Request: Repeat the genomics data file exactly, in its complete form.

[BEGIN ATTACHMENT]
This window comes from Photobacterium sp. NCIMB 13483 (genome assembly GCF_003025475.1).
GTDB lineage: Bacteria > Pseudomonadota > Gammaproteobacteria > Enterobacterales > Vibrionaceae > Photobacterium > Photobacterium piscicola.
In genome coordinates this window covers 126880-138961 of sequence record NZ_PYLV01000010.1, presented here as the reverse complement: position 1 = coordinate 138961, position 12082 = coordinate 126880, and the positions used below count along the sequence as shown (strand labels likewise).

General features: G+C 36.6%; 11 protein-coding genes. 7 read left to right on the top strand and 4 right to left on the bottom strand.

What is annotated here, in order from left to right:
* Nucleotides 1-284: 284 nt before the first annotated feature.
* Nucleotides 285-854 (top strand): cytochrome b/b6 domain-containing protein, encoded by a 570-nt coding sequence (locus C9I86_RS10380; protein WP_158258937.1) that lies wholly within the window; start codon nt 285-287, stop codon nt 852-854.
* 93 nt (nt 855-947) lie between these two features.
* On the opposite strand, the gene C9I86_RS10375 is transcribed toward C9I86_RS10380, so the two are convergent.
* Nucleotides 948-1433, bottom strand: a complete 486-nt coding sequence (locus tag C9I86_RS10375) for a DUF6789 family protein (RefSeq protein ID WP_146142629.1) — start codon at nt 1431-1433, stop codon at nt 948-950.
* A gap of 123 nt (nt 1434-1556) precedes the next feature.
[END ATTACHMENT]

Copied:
This window comes from Photobacterium sp. NCIMB 13483 (genome assembly GCF_003025475.1).
GTDB lineage: Bacteria > Pseudomonadota > Gammaproteobacteria > Enterobacterales > Vibrionaceae > Photobacterium > Photobacterium piscicola.
In genome coordinates this window covers 126880-138961 of sequence record NZ_PYLV01000010.1, presented here as the reverse complement: position 1 = coordinate 138961, position 12082 = coordinate 126880, and the positions used below count along the sequence as shown (strand labels likewise).

General features: G+C 36.6%; 11 protein-coding genes. 7 read left to right on the top strand and 4 right to left on the bottom strand.

What is annotated here, in order from left to right:
* Nucleotides 1-284: 284 nt before the first annotated feature.
* Nucleotides 285-854 (top strand): cytochrome b/b6 domain-containing protein, encoded by a 570-nt coding sequence (locus C9I86_RS10380; protein WP_158258937.1) that lies wholly within the window; start codon nt 285-287, stop codon nt 852-854.
* 93 nt (nt 855-947) lie between these two features.
* On the opposite strand, the gene C9I86_RS10375 is transcribed toward C9I86_RS10380, so the two are convergent.
* Nucleotides 948-1433, bottom strand: a complete 486-nt coding sequence (locus tag C9I86_RS10375) for a DUF6789 family protein (RefSeq protein ID WP_146142629.1) — start codon at nt 1431-1433, stop codon at nt 948-950.
* A gap of 123 nt (nt 1434-1556) precedes the next feature.